• Recurrence — After a person has one episode of diverticulitis, even if it is uncomplicated, they are at higher risk of having recurrent episodes, which can become more severe. About 1/3 of patients that have one episode of diverticulitis will have future episode(s).
  • Abscess — an abscess is a localized collection of pus adjacent to the inflamed colon. This is usually caused by a “microperforation” which is a very small hole in the diverticulum which allows bacteria to escape from the colon into the abdomen. The body is able to contain the infection to a small area by “walling off” the infection and forming an abscess.
  • Fistula — an abnormal tract between two areas that are not normally connected (eg, a hole is formed between the colon and the bladder or between the colon and another part of the intestines) due to inflammation of surrounding tissues and organs.
  • Obstruction — a blockage of the colon due to the wall of the colon being inflamed and thickened so that the stool is not able to pass through normally.
  • Peritonitis — wide spread infection of the abdominal cavity and the space around the abdominal organ caused by a larger hole in the colon, in which the body is not able to contain the infection (such as with an abscess).
  • Sepsis — overwhelming body-wide infection that can lead to failure of multiple organs.
  • Diverticular bleeding — Diverticular bleeding occurs when a small artery located within the diverticulum breaks through the colon lining into the colon. This can happen with diverticulosis and diverticulitis. Diverticular bleeding usually causes painless bleeding from the rectum. In about 50 percent of cases, the person will see maroon or bright red blood with bowel movements. Bleeding with bowel movements is not normal and you should seek medical attention if you notice this. Most cases of diverticular bleeding resolve on their own. However, some people will need further testing or treatment to stop bleeding, which may include a colonoscopy, angiography (a treatment that blocks off the bleeding artery), or surgery.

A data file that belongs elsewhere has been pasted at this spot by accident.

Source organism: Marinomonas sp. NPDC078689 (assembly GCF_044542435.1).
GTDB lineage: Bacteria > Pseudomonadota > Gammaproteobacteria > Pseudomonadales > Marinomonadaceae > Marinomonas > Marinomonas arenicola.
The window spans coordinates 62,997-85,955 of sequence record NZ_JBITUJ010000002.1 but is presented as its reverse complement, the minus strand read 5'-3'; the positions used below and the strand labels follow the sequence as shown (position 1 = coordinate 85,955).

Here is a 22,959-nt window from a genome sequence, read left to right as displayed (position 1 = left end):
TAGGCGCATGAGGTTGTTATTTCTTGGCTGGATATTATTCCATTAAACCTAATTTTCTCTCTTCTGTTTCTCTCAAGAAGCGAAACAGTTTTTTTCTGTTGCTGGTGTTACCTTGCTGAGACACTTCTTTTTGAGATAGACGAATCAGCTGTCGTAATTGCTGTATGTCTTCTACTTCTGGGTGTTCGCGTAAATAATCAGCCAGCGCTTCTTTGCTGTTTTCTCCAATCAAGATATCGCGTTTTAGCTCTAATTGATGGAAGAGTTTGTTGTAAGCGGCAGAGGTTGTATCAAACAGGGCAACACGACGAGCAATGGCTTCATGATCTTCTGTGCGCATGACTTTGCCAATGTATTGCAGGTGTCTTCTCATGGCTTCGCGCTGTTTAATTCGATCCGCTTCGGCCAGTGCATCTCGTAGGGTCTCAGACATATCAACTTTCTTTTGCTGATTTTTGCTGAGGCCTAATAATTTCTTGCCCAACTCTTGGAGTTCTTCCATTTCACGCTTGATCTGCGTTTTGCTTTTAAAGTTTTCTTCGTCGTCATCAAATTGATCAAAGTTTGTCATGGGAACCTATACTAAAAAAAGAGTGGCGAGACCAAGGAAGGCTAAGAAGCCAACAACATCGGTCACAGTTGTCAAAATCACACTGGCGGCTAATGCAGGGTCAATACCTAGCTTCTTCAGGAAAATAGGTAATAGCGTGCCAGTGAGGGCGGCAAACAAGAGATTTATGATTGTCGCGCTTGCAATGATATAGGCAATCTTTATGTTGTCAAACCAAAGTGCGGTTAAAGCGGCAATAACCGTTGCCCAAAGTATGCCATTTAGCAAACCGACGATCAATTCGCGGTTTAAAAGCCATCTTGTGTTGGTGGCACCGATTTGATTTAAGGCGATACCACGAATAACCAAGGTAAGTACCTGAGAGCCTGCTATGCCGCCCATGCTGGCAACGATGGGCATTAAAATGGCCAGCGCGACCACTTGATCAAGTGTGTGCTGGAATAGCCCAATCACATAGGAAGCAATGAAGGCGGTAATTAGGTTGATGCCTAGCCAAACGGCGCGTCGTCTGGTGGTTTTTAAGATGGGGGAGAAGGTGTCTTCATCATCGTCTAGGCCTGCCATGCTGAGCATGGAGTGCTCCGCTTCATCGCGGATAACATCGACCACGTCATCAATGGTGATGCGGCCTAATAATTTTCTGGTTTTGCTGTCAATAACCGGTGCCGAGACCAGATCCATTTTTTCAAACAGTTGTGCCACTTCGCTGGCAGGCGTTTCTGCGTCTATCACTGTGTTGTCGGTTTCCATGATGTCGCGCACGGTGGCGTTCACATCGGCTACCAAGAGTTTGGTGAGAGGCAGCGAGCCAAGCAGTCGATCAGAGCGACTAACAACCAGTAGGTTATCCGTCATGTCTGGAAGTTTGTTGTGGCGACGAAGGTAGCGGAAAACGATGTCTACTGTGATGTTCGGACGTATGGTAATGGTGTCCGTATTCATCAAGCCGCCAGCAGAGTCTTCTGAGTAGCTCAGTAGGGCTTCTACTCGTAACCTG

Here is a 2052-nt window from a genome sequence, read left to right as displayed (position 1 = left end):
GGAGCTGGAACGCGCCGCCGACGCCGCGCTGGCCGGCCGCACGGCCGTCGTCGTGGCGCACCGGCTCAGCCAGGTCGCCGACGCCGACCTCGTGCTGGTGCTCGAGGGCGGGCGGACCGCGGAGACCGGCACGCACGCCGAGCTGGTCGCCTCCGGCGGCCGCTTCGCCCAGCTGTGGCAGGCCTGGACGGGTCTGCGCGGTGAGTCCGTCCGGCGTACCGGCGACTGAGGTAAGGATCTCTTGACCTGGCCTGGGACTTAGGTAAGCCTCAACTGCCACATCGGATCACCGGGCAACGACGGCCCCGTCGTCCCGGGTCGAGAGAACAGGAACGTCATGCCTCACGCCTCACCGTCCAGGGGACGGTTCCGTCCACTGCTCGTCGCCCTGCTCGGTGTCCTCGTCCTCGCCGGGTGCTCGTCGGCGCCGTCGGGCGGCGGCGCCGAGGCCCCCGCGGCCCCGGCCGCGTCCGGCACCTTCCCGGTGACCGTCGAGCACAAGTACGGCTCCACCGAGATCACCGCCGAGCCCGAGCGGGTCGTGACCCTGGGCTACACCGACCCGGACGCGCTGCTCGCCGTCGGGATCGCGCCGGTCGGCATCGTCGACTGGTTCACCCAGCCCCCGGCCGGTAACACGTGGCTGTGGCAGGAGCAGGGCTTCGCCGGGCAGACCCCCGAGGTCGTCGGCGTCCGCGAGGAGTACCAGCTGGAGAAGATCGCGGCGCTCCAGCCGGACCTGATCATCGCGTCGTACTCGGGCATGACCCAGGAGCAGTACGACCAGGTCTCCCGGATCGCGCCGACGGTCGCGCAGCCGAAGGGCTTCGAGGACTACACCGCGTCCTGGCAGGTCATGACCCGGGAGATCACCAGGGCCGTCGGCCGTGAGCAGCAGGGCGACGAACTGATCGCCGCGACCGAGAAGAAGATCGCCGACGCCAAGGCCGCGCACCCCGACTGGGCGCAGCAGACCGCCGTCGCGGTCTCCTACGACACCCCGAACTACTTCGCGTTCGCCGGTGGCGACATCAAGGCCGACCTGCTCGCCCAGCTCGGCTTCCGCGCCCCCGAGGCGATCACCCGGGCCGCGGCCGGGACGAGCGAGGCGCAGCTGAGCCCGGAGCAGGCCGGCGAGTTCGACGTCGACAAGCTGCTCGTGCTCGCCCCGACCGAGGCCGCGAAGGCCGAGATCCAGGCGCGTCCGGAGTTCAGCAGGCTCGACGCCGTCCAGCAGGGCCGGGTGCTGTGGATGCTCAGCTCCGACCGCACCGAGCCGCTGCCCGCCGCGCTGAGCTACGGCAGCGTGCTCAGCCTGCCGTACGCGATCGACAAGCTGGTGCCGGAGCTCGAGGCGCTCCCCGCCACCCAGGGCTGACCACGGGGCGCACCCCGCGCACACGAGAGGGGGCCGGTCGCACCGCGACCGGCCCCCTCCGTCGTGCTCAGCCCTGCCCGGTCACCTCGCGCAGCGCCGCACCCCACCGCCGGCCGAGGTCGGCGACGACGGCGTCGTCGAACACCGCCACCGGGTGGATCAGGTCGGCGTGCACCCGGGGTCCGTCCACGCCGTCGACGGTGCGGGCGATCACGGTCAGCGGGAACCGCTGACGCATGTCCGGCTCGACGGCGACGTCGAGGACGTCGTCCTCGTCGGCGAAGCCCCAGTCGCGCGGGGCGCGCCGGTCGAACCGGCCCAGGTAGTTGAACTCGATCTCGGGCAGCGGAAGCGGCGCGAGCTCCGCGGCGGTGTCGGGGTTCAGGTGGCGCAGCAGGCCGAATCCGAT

Treatment of Diverticulitis

Treatment of Diverticulitis depends upon how severe your symptoms and disease are. People with diverticulosis who do not have symptoms do not require treatment.

  • Increase fiber to add bulk to the stool — Fruits and vegetables are a good source of fiber. The fiber content of packaged foods can be calculated by reading the nutrition label. You can also take fiber supplements such as Metamucil, Citrucel, or Benefiber or other over-the-counter fiber supplements. Fiber can help to bulk the stools and possibly prevent the development of new diverticula, diverticulitis, or diverticular bleeding. However, fiber is not proven to prevent these conditions or get rid of diverticuli that are already present.
  • Seeds and nuts — Patients with diverticular disease have historically been advised to avoid whole pieces of fiber (such as seeds, corn, and nuts) because of concern that these foods could cause an episode of diverticulitis. However, this belief is completely unproven. We do not suggest that patients with diverticulosis avoid seeds, corn, or nuts.

After diverticulitis resolves

After an episode of diverticulitis resolves, the entire length of the colon should be evaluated, usually with a colonoscopy, to determine the extent of disease and to rule out the presence of abnormal lesions such as polyps or cancer. In rare cases, people can present with what appears to be diverticulitis, but can turn out to be colon cancer.

Watch a video about diverticulitis